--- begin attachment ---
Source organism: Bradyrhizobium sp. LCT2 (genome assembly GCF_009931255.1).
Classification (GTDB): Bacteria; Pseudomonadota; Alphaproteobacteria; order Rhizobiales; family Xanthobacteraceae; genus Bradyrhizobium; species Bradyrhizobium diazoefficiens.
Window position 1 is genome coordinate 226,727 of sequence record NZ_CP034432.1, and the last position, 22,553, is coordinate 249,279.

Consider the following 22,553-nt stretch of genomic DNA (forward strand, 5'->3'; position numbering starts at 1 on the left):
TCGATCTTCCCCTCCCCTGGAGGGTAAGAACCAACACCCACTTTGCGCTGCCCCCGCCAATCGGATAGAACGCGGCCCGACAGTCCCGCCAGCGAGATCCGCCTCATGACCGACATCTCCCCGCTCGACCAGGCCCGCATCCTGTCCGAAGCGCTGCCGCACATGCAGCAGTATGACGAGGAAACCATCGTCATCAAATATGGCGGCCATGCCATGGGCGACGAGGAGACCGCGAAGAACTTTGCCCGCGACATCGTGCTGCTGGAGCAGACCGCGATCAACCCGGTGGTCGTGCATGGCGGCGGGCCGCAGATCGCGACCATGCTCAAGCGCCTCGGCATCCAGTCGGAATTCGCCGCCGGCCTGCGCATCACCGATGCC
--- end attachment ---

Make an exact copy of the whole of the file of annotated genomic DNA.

Source organism: Bradyrhizobium sp. LCT2 (genome assembly GCF_009931255.1).
Classification (GTDB): Bacteria; Pseudomonadota; Alphaproteobacteria; order Rhizobiales; family Xanthobacteraceae; genus Bradyrhizobium; species Bradyrhizobium diazoefficiens.
Window position 1 is genome coordinate 226,727 of sequence record NZ_CP034432.1, and the last position, 22,553, is coordinate 249,279.

Consider the following 22,553-nt stretch of genomic DNA (forward strand, 5'->3'; position numbering starts at 1 on the left):
TCGATCTTCCCCTCCCCTGGAGGGTAAGAACCAACACCCACTTTGCGCTGCCCCCGCCAATCGGATAGAACGCGGCCCGACAGTCCCGCCAGCGAGATCCGCCTCATGACCGACATCTCCCCGCTCGACCAGGCCCGCATCCTGTCCGAAGCGCTGCCGCACATGCAGCAGTATGACGAGGAAACCATCGTCATCAAATATGGCGGCCATGCCATGGGCGACGAGGAGACCGCGAAGAACTTTGCCCGCGACATCGTGCTGCTGGAGCAGACCGCGATCAACCCGGTGGTCGTGCATGGCGGCGGGCCGCAGATCGCGACCATGCTCAAGCGCCTCGGCATCCAGTCGGAATTCGCCGCCGGCCTGCGCATCACCGATGCC